The 3.5-mile (5.6-km) march in London will start at noon and culminate in a rally at Hyde Park where London Mayor Ken Livingstone, former US presidential candidate the Reverend Jesse Jackson and human rights campaigner Bianca Jagger are expected to make speeches.
Meanwhile, tens of thousands of people are planning to start simultaneous marches in Northern Ireland's capital city Belfast and Scottish city Glasgow, where British Prime Minister Tony Blair is set to give a final speech to wrap up Labor Party conference at that time.
In Rome, organizers also predicted that at least half a million demonstrators will take to the streets for the marches while other major marches are planned for Dublin, San Francisco, Tokyo, Bangkok and a series of European cities.
German anti-war groups said they expected more than 100,000 people to take to the streets around the country while organizers in Paris said they estimated more than 50,000 protesters are to take part.
Australian protesters kicked off the global series of the weekend anti-war marches. Australian Green Senator Bot Brown estimated that more than 200,000 people rallied in Melbourne Friday carrying placards reading, "No blood for oil" and "Don't bomb Iraq."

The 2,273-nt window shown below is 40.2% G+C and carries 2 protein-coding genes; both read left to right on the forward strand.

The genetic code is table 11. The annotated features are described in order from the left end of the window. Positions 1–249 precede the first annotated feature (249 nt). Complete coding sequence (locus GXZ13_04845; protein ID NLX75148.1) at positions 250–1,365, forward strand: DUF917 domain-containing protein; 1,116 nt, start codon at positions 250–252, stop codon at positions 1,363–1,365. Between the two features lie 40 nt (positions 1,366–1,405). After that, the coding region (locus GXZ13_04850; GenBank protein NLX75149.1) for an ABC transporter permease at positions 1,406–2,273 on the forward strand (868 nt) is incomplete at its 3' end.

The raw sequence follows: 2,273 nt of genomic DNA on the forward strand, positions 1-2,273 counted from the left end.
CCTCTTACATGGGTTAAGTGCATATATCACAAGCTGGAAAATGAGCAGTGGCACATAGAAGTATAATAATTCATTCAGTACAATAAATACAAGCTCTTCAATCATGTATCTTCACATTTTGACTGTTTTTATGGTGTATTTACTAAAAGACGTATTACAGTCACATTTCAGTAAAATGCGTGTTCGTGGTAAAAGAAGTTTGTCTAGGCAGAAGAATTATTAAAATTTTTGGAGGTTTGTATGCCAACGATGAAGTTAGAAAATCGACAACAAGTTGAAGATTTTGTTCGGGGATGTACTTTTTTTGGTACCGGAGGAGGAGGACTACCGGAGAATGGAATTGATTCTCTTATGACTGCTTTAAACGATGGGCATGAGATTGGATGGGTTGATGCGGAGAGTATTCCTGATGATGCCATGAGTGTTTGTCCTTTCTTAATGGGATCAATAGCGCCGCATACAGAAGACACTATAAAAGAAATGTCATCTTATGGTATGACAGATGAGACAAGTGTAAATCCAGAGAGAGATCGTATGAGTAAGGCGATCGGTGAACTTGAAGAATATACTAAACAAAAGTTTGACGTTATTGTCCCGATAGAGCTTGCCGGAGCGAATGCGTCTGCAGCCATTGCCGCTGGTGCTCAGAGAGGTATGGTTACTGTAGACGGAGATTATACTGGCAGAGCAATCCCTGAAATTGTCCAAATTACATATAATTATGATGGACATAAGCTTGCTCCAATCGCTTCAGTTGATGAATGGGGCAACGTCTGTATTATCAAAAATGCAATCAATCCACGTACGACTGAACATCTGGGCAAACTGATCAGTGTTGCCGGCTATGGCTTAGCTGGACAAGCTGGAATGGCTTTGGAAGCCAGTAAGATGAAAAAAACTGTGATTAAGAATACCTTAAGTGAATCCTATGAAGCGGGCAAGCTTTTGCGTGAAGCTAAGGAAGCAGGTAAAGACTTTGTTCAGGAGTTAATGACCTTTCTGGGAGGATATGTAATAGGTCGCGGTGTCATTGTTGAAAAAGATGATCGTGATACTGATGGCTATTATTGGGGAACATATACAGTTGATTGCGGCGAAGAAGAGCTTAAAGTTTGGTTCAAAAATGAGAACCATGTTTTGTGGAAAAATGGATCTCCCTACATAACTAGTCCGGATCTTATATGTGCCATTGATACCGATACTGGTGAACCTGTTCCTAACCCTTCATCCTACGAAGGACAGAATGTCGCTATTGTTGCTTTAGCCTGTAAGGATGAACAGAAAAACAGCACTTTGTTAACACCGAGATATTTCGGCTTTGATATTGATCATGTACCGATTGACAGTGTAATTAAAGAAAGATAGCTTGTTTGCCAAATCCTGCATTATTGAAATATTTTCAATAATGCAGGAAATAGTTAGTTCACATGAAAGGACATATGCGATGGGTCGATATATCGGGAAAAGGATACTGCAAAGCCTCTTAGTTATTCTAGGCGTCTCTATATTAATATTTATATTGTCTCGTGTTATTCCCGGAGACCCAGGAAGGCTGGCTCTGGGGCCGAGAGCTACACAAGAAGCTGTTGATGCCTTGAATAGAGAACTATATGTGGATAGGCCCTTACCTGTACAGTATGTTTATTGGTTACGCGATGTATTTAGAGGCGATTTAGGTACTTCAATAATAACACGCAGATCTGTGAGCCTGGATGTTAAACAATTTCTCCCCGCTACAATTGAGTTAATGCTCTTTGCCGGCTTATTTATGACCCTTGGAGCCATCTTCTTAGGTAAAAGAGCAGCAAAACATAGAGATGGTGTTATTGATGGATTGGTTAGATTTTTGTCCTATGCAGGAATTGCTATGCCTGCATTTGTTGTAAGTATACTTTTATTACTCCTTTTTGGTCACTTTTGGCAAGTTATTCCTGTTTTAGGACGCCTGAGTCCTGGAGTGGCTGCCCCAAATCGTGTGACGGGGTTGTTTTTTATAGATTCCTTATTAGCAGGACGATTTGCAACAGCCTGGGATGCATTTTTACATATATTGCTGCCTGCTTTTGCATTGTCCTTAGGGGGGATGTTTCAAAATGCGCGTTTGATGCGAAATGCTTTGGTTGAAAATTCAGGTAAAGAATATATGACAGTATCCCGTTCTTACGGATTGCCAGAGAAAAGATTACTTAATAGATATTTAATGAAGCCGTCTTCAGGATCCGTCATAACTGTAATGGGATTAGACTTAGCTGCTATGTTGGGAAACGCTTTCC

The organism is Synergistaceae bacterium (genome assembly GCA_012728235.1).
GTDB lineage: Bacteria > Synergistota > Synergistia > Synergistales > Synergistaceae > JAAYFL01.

An estimated 6,000 people marched Friday night in Tokyo and a similar number to the US Embassy in the Philippine capital, Manila.
Anti-war sentiment has even reached the tiny South Pacific island nation of Fiji, where an anti-war group sent floral messages to foreign embassies urging them to put pressure on the United States and its allies to avoid war.
The upcoming protests in Britain are organized by the Stop the War Coalition, the Campaign for Nuclear Disarmament and the Muslim Association of Britain.
"This is a chance for people to show what they really think about this war," said spokesman Andrew Burgin of the Stop the War Coalition, which hopes the size of the demonstration will send a message to the prime minister.
"They will be saying: 'Tony, don't go to war. You don't have the support of the people who elected you'," said Burgin.
Blair's office said in a statement Friday that the prime minister "respected the views" of those joining the march but suggested the gesture would make little difference to government policy.